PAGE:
I hadn't filed paper in three years because I knew it would take an hour just to file one month's paper, and would leave me with a sore back. With the new scheme, I filed three years of paper just this afternoon, and because all I had to do was sit on the floor and make a few piles, each of which required only one trip to the cabinet, it didn't hurt at all.


The Wikipedia folks are a non-profit group, and they're currently running a fund drive. They don't inundate us with ads, for which we should be grateful. Yeah, I know that not everything on Wikipedia is completely accurate, given that anyone can say anything (I find that wikifools are not suffered lightly), but I use it a lot - every time someone mentions an unfamiliar person, plant, place, or event I look it up on Wikipedia, and at least I have a starting point.

I made a small contribution. If you use Wikipedia too, how 'bout giving them a dime for every time you've used them in the past year?

Gotta run now. Dinner at a Thai restaurant in Albany this evening.

Wednesday, December 02, 2009

2683 Snork!

Wednesday, December 2, 2009

"Religion is the sigh of the oppressed creature,
the heart of a heartless world,
and the soul of soulless conditions."
-- Karl Marx --


I am tickled by the story of the man who is pushing an initiative to ban divorce in California. He figures that if the purpose of Proposition 8 (against which he had voted) was to "protect traditional marriage", then it's obvious that the best way to protect traditional marriage, if that's what you really want, is to stop straight people from getting divorced.

He's getting lots of signatures on his petition. There's a good chance it will go on the ballot. Much hoisting by petards. Failure to pass would prove rampant hypocrisy.

Read a brief story here:

2682 My Meetup!

Wednesday, December 2, 2009

"A friend is one before whom I may think aloud."
-- Ralph Waldo Emerson --


I started a Meetup group! There are almost no Meetup groups close to where I live for just plain getting together for fun, and Rhinebeck has a wonderful little movie theater, Upstate Films, that shows independent and foreign films and documentaries, and I waited and waited for someone to start a group for movies in this area, and it didn't happen, so I made it happen.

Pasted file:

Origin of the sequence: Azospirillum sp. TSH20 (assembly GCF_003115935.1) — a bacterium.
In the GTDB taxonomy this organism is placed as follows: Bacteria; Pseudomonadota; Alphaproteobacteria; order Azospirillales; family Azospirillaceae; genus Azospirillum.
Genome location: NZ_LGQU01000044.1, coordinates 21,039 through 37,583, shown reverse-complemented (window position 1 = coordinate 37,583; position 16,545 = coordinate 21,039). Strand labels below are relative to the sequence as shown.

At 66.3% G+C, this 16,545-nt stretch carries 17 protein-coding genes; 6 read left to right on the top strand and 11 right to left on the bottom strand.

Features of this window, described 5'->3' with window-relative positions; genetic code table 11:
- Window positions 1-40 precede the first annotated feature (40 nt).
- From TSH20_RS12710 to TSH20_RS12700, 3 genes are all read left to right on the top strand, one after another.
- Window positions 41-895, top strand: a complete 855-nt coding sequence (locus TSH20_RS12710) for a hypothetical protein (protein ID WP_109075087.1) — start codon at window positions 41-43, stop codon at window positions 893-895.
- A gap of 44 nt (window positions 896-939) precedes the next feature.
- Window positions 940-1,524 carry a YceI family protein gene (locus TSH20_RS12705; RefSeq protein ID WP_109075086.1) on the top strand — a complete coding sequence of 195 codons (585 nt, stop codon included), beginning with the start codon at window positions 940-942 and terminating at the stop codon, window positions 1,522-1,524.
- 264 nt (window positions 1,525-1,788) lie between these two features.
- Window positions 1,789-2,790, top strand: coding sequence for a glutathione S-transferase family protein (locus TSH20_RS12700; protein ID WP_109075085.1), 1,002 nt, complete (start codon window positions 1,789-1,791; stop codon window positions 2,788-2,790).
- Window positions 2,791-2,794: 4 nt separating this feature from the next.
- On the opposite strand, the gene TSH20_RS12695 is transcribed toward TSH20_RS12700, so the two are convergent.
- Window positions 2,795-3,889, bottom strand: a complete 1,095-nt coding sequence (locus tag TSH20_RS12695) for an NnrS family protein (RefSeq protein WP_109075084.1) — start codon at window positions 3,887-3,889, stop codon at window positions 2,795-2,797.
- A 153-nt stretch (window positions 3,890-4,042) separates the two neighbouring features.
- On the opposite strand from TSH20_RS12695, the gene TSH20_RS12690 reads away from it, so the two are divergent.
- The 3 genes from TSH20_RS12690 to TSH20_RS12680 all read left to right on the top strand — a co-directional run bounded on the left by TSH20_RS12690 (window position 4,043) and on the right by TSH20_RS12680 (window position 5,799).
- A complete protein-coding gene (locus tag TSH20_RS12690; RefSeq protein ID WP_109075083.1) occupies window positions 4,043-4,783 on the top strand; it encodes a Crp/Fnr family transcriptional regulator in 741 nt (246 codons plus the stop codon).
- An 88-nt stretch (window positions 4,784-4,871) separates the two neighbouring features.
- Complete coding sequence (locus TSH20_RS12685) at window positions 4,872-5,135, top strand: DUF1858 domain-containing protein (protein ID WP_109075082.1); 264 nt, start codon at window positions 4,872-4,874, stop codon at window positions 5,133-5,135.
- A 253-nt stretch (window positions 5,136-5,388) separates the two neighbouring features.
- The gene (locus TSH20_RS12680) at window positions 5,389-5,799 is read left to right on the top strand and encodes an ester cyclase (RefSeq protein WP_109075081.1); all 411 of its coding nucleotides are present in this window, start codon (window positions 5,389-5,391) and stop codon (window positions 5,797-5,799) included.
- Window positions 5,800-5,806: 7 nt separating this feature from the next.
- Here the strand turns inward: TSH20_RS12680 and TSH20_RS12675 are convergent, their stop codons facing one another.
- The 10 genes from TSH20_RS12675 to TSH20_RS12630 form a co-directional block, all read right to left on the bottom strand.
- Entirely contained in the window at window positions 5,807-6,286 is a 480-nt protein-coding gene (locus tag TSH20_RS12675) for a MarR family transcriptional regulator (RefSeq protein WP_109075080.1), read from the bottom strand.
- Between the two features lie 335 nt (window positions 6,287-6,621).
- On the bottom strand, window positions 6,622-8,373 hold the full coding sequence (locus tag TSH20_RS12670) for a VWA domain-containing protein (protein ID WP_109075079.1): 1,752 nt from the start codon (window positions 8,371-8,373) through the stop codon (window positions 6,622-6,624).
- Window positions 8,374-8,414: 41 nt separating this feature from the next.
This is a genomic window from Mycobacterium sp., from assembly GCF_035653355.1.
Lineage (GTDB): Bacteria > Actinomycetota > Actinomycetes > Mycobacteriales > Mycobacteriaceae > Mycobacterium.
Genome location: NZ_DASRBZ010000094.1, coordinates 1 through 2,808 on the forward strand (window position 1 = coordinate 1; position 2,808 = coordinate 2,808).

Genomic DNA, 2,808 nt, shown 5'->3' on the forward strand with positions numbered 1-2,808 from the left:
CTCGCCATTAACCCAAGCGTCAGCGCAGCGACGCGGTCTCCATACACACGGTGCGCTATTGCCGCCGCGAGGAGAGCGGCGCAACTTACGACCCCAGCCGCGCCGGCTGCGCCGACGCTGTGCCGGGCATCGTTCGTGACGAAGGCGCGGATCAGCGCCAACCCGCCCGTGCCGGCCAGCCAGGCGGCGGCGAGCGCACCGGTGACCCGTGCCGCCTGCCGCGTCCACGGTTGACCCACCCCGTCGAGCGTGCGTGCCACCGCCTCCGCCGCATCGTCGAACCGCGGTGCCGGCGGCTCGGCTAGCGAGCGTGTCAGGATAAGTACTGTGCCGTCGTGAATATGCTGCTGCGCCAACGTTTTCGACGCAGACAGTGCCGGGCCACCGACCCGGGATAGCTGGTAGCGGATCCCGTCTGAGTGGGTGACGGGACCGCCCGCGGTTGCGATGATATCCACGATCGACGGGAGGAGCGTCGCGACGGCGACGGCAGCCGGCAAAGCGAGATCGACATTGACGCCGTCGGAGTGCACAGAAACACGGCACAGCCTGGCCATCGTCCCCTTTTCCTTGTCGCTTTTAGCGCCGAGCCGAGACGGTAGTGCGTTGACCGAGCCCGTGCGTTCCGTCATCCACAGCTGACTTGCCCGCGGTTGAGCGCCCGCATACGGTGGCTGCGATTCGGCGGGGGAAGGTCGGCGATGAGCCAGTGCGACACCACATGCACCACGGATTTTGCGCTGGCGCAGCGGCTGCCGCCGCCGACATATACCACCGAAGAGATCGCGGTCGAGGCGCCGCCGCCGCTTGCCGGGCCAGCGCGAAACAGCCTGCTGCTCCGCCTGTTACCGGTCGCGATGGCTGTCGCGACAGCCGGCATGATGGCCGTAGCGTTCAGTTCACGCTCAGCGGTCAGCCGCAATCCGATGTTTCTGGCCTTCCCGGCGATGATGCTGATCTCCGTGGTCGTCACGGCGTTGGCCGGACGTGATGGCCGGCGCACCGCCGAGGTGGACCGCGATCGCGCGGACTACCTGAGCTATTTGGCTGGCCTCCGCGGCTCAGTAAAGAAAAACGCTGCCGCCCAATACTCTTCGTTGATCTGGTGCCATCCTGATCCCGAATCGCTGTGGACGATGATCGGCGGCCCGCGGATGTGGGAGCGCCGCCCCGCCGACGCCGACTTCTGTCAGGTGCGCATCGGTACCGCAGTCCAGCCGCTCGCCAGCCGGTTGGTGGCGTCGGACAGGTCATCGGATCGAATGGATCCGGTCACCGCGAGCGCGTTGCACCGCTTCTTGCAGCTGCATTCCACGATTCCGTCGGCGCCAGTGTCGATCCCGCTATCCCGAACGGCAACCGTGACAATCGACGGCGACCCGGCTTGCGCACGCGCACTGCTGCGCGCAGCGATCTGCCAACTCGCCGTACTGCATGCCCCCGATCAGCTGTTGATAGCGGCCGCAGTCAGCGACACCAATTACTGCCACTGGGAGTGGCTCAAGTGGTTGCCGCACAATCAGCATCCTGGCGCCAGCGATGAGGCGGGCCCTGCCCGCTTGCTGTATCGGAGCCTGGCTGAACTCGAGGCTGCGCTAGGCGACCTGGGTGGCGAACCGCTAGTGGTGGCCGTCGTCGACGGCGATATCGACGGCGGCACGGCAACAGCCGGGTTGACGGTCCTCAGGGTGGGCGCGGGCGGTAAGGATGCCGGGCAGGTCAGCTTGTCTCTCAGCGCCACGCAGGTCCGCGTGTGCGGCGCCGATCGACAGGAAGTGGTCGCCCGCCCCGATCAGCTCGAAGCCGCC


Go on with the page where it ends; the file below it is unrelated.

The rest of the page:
It's at Check it out. will send out an announcement of the formation of the group on Friday to everyone nearby who expressed an interest in the topics I listed (indie, movies, documentaries, and so on), but even though it hasn't been promoted yet, we already have six members.

Next we have to select a movie and a time/date. "Olga" lives near the theater and had encouraged me to start the group. She has agreed to be in charge of scheduling. I should have something up by tomorrow evening.

I had been going to movies with meetup groups in Albany. One of the groups meets in the lobby, goes in, comes out, and everybody waves goodbye without even looking at anyone else and goes home. Kind of a "thud". That guy doesn't get a lot of people signing up, usually two other people, and often none, and is dropping the group as of January. Another group, Maria's, meets in the lobby, watches the movie, and then goes out for burgers and booze afterward. She regularly gets groups ranging from 6 to 20, and the dinner conversation is always good, BUT no one ever mentions the movie, which disappoints me.

So I want to get together after the movie, too, so there's not that feeling of aloneness, and I want to get people talking about the movie, a little bit, anyway. Upstate's selections are usually more thoughtful than the usual more commercial fare, so I hope it will be easy.

Tuesday, December 01, 2009

2681 Valuing

Tuesday, December 1, 2009

Cathy Guisewite, "Cathy", mother to daughter:
"Of course I know how to push your buttons.
After all, I sewed them on!"


I've given up on today. I got up early to get some desk work done before I get sued, and poor Suzie is desperate for an oil change, which I promised her this afternoon. But I got four phone calls about pressing social matters, one of which requires that I clean out the car, and two of which required internet research, and here it is almost 4 pm and I've got none of the desk stuff or the oil change done.

I'm going out for dinner this evening (Angie, Nat, Roman and that group), so I have to start getting dressed at 5. Not enough time for the oil change, and I don't want to start the desk stuff now, because it's not something I can drop once started. I have to finish it all in one clip.

I give up.